Tuesday, October 18, 2011
Is "Yankee" a problematic word?
This was back when Japan was still a mega-super-power. The trainer for our region's (overwhelmingly Mexican-American) group of newly-hired clerks was an old white lady who took the training program's bizarre textbook very seriously and, more to this essay's point, complained to us constantly about what a shame the civil rights movement had been.
At that point in my life, I'd already learned the hard way that it was risky and sometimes counterproductive to distinguish myself by speaking up. Nobody else seemed to object to her gratuitous opinionating on the civil rights era-- indeed, no-one else seemed even to be paying attention. I didn't want trouble. What would arguing with this curdled bigot accomplish? I was young and just wanted a paycheck so I could move off my buddy's couch.
But I'm the son of a Freedom Summer volunteer, and as the trainer got more and more ugly about what scum and troublemakers those dangerous meddlers had been, I eventually broached some objection. Looking back, I wish I could claim my speaking out was grounded in noble anti-racist sentiment, but the reality was I got fed up with her denigrating my Dad. He had been brave to go into Mississippi and register voters. I knew my father wasn't someone who made trouble. To the contrary, he was pathologically quiescent, a nearly silent man who spent his whole life working at a job he didn't like. Participating in Freedom Summer was one of the only things I felt he'd gotten right.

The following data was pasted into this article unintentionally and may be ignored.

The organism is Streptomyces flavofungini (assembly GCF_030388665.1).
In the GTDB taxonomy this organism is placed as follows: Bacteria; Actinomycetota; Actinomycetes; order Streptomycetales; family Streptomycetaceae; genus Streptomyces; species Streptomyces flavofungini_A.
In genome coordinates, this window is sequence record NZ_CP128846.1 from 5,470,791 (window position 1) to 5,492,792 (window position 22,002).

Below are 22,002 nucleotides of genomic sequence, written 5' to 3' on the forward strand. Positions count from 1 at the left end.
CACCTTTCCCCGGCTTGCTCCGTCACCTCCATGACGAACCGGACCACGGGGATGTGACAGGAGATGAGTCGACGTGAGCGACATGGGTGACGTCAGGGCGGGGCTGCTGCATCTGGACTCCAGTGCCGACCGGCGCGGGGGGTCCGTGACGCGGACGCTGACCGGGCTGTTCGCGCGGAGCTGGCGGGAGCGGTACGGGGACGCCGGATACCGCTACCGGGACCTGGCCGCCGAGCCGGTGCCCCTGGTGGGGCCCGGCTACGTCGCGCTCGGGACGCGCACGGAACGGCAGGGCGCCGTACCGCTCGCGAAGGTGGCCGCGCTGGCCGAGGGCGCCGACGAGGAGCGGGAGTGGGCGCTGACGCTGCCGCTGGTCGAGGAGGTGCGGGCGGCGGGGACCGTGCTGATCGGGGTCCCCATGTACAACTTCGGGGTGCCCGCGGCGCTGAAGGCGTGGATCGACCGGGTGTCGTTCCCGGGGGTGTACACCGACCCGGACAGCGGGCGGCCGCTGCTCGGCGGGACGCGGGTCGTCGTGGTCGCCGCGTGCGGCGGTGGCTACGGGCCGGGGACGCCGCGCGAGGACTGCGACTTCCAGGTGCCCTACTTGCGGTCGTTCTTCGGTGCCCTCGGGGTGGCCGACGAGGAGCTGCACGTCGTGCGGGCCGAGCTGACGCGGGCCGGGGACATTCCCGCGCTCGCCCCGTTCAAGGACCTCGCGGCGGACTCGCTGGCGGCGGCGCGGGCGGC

So I objected to her characterization of the voter-registration volunteers, and she dismissed me as a yankee, saying I couldn't possibly understand. I then went on to spend many more years as a white guy in the blue-collar south, and got called and referred to as a yankee often. Sometimes it was meant as an insult, sometimes it was affectionate, mostly it was just a descriptive-- the same way poor whites from Florida were "crackers."
Black people didn't call me a yankee; people from Mexico or elsewhere in the americas didn't call me a yankee; college-educated and economically comfortable white southerners, most of whom seemed neurotically mindful of northern perceptions of the south, didn't call me a yankee... at least not to my face. In my experience of "yankee," it was exclusively a poor-white word, and used correctly it could sting like the dickens, at least as much as any other epithet I've had hurled at me.
But this isn't about my sensitive hurt feelings-- really, I promise it isn't! This is about the word yankee. I know many people who are deeply weary of hearing it, although to be fair, most of those are people weary of being called it. For those who aren't comfortable just saying "Hey, that hurts my feelings, why are you being a jerk?" the common complaint is that "Yankee" carries connotations of the Civil War and, by extension, regional white resistance to racial equality.